How does the FDA know MSG is safe? The Glutes tell them so!

The first record of FDA collusion with industry that we have is from September, 1969. At that time, then-FDA Commissioner Herbert Ley presented evidence to the Senate Select Committee on Nutrition and Health, that, he alleged, demonstrated MSG was safe.  Of the four studies presented, two were incomplete and two did not even exist.

Before that time there had been no need for the FDA to have such a cozy relationship with industry in regard to MSG. It was not until 1969 (12 years after the method for MSG manufacture had changed to one of bacterial fermentation), that the first evidence showing monosodium glutamate caused brain lesions and endocrine disorders in experimental animals was published in the journal Science (1).

History buffs can read the sordid history of FDA/industry cooperation here. There are many similar accounts of FDA collusion involving Monsanto (glyphosate and GMOs), the artificial sweetener aspartame, cigarettes, and vaccines.

If you have questions or comments, we’d love to hear from you. If you have hints for others on how to avoid exposure to MfG, send them along, too, and we’ll put them up on Facebook. Or you can reach us at questionsaboutmsg@gmail.com and follow us on Twitter @truthlabeling.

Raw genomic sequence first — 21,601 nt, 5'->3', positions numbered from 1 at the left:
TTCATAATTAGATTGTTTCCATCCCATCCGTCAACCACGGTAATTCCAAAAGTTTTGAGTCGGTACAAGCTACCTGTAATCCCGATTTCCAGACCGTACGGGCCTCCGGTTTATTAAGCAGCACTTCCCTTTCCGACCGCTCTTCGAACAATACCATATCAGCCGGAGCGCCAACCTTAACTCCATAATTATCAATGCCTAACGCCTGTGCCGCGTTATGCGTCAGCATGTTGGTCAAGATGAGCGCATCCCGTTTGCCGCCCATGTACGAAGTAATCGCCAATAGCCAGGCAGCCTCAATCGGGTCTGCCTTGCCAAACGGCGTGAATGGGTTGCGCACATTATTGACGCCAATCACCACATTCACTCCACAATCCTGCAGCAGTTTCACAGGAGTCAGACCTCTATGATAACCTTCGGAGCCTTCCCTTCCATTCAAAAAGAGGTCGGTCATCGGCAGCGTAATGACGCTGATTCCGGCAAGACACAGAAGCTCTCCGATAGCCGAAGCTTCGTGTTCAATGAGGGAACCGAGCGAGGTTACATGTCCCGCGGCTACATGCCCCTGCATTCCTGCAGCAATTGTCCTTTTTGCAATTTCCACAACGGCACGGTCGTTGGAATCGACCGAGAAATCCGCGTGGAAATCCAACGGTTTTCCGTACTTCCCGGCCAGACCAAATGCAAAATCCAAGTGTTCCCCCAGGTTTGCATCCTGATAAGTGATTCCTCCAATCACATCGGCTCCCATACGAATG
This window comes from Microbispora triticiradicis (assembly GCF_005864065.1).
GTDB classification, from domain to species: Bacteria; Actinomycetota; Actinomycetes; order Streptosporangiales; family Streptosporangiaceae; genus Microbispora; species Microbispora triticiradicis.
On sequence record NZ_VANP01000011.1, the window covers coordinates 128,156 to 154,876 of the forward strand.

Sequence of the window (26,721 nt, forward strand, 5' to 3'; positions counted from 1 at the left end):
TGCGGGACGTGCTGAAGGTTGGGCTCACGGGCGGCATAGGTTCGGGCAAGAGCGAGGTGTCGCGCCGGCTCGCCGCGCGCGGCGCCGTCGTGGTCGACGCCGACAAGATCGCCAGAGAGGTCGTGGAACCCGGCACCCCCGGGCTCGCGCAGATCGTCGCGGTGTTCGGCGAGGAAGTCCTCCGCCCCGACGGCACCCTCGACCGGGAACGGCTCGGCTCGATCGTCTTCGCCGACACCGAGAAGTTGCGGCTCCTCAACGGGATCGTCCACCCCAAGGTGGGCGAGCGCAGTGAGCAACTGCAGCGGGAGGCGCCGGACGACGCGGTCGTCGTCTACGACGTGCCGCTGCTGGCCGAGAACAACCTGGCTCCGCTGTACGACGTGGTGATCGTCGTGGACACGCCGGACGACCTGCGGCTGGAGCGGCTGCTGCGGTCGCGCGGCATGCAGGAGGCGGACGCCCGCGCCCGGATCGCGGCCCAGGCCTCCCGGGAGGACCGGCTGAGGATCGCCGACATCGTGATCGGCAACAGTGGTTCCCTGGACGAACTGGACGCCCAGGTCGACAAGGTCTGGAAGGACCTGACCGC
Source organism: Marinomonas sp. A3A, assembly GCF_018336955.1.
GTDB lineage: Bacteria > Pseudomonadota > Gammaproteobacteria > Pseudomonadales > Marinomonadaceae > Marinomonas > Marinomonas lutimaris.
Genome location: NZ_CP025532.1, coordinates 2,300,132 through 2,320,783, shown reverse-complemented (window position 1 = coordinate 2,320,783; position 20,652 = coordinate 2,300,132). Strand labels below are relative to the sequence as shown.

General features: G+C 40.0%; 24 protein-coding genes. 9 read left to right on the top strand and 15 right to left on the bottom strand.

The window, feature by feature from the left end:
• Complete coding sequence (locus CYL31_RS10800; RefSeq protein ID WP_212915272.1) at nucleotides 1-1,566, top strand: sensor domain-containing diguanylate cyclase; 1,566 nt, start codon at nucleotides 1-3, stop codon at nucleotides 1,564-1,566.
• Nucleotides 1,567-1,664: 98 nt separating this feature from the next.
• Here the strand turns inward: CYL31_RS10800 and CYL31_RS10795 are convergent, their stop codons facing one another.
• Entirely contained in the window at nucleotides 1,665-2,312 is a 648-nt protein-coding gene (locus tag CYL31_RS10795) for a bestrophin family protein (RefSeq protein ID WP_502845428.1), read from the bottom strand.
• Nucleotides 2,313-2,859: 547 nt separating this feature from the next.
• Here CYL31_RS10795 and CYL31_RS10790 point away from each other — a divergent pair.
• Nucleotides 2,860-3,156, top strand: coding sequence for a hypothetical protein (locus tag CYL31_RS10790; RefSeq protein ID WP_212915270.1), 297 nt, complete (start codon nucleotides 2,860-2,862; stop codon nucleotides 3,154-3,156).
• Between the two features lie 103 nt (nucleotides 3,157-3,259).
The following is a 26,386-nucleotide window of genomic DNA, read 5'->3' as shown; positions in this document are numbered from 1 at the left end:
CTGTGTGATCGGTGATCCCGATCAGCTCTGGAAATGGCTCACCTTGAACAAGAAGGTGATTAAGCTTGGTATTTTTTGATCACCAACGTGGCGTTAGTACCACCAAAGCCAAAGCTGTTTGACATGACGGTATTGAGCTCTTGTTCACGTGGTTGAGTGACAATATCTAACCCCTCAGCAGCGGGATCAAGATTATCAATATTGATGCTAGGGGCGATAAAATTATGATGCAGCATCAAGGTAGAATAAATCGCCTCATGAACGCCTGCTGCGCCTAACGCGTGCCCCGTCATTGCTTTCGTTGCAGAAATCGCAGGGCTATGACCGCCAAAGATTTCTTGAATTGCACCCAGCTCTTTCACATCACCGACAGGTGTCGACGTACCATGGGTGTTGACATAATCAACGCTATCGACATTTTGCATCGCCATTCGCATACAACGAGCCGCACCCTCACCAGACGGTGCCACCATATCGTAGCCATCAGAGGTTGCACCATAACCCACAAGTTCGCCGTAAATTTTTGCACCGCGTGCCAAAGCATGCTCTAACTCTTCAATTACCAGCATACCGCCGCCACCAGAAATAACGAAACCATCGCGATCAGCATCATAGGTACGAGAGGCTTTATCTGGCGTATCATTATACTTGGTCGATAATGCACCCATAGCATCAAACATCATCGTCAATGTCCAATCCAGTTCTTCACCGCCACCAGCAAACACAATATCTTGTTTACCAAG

1 Olney JW. Brain lesions, obesity, and other disturbances in mice treated with monosodium glutamate. Science. 1969;164:719-721.

One Reply to “How does the FDA know MSG is safe? The Glutes tell them so!”

  1. The FDA allows “monosodium glutamate” to be given as an illustration of
    a common safe food:

    “It is impracticable to list all substances that are generally recognized
    as safe for their intended use. However, by way of illustration, the
    Commissioner regards such common food ingredients as salt,
    pepper, sugar, vinegar, baking powder, and monosodium glutamate
    as safe for their intended use.” (CFR 21 582.1)

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